If your cat is dehydrated, then it may definitely result in constipation. It is caused by a low water level in the body. Dehydration causes stress in its kidney which in turn causes the feces to dry and hard to pass.
Other causes of constipation could be a traumatic injury like a fracture in the pelvis, infection, medication reaction, intestinal tumors, neurological disease, colon obstruction or megacolon.
Over-grooming can also be a cause because it tends to ingest a lot of hair into its stomach. Megacolon is where the large intestine stops functioning and there is the possibility of a blockage of feces.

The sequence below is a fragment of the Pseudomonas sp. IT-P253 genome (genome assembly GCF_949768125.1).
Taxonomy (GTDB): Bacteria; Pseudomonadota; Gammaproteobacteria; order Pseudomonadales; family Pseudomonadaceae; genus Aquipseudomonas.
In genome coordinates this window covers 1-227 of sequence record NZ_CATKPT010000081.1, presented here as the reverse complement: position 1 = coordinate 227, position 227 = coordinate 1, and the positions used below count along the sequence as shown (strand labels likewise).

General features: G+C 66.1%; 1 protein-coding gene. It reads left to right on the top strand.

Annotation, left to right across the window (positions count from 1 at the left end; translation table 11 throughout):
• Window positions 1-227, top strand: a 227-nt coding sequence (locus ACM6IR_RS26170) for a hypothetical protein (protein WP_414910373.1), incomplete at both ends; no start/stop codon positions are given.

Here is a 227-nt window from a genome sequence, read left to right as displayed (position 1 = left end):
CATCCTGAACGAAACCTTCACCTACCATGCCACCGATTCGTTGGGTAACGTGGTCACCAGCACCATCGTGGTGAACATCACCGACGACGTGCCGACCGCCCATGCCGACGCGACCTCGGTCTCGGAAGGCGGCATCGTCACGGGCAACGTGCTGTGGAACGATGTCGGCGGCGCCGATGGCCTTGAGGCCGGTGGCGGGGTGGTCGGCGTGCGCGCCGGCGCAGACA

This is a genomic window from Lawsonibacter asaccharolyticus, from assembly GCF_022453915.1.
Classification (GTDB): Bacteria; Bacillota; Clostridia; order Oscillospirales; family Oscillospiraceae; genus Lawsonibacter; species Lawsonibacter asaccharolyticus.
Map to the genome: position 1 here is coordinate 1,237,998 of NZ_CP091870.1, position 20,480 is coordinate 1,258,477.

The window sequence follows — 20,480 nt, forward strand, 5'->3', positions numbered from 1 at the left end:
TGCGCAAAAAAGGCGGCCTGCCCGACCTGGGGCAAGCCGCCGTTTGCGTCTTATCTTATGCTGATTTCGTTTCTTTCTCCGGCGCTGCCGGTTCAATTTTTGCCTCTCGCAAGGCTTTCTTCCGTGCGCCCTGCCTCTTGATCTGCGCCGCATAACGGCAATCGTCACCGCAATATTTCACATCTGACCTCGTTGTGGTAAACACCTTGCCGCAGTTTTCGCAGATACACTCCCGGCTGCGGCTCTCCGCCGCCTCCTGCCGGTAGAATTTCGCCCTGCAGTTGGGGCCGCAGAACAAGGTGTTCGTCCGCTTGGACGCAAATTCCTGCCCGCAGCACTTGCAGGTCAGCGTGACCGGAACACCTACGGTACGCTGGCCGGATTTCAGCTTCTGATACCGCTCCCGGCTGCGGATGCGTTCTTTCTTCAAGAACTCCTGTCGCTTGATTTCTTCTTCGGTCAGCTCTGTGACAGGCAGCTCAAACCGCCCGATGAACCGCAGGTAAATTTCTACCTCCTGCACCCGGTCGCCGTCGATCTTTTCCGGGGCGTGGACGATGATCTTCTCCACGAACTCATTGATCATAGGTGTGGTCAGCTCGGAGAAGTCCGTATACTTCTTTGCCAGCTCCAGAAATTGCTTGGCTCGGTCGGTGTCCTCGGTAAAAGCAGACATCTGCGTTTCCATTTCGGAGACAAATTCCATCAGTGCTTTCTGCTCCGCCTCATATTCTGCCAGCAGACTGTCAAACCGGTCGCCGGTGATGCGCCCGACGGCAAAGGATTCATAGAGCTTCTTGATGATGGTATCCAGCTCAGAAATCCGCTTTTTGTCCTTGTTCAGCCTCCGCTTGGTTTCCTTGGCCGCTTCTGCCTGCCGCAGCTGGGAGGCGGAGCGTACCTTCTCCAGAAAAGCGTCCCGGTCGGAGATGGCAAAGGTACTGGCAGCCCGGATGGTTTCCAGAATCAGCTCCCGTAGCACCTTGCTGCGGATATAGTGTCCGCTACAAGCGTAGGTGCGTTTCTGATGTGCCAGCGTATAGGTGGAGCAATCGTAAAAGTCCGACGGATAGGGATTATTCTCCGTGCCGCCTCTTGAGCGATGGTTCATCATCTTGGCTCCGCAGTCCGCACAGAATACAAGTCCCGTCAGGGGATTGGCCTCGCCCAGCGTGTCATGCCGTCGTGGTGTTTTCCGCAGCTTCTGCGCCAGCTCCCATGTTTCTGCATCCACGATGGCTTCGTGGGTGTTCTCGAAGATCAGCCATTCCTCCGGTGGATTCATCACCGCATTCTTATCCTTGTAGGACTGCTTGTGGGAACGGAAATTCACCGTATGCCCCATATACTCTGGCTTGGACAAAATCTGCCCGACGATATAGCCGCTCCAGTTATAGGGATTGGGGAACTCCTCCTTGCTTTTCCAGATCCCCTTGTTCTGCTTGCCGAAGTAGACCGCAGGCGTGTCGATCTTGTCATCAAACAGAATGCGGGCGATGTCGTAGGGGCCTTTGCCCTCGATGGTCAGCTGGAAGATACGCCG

You could help your cat’s constipation primarily by increasing its water intake. If it has been eating dry food, try adding in wet cat food because it contains at least 75% moisture.
You may also use over-the-counter products that will help alleviate its constipation but make sure that you consult your veterinarian before giving any of these remedies.
One is using Laxatone which is an edible petroleum gel that your cat may lick from your finger. This will help the motility in a cat’s stomach. Adding fiber is also an option such as Metamucil, wheat bran, and canned pumpkin. A stool softener like Miralax will also help by mixing ¼ tsp. once a day into the cat’s wet food.
It is still important to maintain a high activity level for your cat to avoid obesity. Increasing its play time may do wonders in easing your cat’s digestive system. Using a high fiber diet may not completely cure your pet’s constipation; it is still imperative to go to the veterinarian to check for any issues.